Using fMRI, the current study examined the extent to which dispositions in justice sensitivity (i.e., how individuals react to experiences of injustice and unfairness) predict behavioral ratings of praise and blame and how they modulate the online neural response and functional connectivity when participants evaluate morally laden (good and bad) everyday actions. Justice sensitivity did not impact the neuro-hemodynamic response in the action-observation network but instead influenced higher-order computational nodes in the right temporoparietal junction (rTPJ), right dorsolateral and dorsomedial prefrontal cortex (rdlPFC, dmPFC) that process mental states understanding and maintain goal representations.

The unexpected result was the people in the study who were responding to injustice, unfairness, discrimination and so forth didn't responding with the parts of their brains that control emotions, but rather the parts of their brains used for cognition. "Individuals who are sensitive to justice and fairness do not seem to be emotionally driven. Rather, they are cognitively driven". Appeals to matters of injustice are rational, rather than emotional. According to Decety, one implication is that the search for justice and the moral missions of human rights organizations and others do not come primarily from sentimental motivations, as they are often portrayed. Instead, that drive may have more to do with sophisticated analysis and mental calculation.

Whilst we tend to see people expressing in a manner that appears emotional to injustice and a lack of fairness that is because removing injustices has is a practical action that requires changing existing circumstances, and institutions of power don't like such changes. But given that justice and fairness are egalitarian principles which one applies to complete strangers, it makes sense that it would be primarily based on cognitive rather than emotional motivations. It is, after all, an appeal to an abstract universality, a "Generalised Other", rather than an individual which one already has an emotional connection to. A particularly insightful perspective was made in the popular book Mistakes Were Made (But Not by Me) by the social psychologists Carol Tavris and Elliot Aronson in 2007. One of the issues that they pointed out was the tendency of people to engage in justifications and excuses where vested interests exist, and apply reason where it doesn't.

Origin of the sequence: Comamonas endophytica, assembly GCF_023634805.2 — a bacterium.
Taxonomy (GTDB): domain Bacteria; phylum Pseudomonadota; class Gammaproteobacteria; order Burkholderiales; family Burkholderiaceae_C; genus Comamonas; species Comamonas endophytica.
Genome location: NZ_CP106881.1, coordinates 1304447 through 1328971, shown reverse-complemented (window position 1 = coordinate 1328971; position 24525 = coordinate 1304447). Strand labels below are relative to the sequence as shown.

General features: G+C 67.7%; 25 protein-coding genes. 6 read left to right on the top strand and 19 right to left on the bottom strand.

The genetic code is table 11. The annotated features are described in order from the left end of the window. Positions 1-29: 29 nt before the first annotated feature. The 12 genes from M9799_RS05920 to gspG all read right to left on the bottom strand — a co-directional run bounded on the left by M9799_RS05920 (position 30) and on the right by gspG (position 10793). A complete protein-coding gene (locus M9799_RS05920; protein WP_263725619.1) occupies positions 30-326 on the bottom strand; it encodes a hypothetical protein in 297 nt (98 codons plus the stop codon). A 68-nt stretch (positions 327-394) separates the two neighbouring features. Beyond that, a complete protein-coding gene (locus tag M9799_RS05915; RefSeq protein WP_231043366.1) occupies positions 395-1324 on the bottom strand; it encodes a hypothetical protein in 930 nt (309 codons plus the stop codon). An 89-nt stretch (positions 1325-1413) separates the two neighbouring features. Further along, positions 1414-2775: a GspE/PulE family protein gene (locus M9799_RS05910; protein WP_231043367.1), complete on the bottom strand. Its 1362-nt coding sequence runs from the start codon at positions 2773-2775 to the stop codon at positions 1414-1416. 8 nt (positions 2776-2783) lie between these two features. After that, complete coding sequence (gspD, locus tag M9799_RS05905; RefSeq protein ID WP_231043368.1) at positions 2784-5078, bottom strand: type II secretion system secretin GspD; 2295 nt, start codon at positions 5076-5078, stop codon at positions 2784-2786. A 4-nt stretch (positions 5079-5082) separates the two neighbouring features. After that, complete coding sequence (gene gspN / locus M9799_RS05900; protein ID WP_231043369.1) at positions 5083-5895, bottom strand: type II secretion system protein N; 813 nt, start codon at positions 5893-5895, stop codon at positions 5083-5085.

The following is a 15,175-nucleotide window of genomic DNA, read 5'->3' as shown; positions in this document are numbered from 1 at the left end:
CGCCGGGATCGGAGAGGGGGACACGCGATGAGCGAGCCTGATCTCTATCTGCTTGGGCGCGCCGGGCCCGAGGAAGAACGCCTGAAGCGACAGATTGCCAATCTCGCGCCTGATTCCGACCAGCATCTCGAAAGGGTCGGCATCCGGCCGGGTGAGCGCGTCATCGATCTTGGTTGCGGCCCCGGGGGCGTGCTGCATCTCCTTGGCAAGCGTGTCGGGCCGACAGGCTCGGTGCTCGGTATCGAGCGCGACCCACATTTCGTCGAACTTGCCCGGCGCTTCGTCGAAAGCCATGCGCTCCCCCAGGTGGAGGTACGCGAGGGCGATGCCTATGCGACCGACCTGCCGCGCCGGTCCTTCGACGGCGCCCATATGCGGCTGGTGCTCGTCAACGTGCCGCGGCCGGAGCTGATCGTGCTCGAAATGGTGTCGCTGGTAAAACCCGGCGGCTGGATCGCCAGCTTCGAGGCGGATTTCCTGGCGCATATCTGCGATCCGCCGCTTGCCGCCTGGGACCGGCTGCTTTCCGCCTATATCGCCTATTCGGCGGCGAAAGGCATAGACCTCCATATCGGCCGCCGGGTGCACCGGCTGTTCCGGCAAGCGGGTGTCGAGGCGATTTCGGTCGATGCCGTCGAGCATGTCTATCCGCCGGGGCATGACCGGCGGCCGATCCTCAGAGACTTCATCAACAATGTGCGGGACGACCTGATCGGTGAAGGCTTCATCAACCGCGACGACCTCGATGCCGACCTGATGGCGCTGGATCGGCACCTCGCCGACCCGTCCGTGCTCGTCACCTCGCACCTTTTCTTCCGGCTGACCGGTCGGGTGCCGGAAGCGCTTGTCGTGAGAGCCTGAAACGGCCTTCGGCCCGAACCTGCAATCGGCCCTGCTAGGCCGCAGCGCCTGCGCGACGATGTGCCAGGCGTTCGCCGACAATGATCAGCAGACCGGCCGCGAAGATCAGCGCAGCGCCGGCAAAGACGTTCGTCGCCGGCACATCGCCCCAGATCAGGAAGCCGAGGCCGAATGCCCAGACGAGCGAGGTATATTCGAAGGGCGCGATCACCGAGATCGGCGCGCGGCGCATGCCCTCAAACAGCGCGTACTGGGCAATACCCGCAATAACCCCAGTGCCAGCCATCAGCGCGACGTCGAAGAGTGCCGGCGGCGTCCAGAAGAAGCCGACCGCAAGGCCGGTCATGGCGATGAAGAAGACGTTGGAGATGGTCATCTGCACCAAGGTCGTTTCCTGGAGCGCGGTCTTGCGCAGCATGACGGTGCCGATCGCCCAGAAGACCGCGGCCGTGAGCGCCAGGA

All of which makes an interesting matter for political strategy; appeals to justice, fairness, non-discrimination are made on the basis of universal and rational principles, based on the species' capability to generalise the state of Others (see for example Preston, S. D.; de Waal, F.B.M. (2002). "Empathy: Its ultimate and proximate bases", Behavioral and Brain Sciences. 25: 1–72. doi:10.1017/s0140525x02000018, Gallese V (2001). "The "Shared Manifold" hypothesis: from mirror neurons to empathy". Journal of Consciousness Studies. 8: 33–50.). When calls for justice, fairness, and non-discrimination are being resisted, identify the vested interests, the partisanship, and emotional attachments the opponents have. This has a two-fold benefit; not only when used against oneself can insight be derived on how one can have their own biases based on emotional reactions, but also it can be used to elucidate the irrational arguments of positional power. Ultimately the objective is to understand the difference between deeply-ingrained prejudice and deeply-considered convictions. Both generate the same emotional feeling, but it is only that latter that have reached that point through rational deliberation.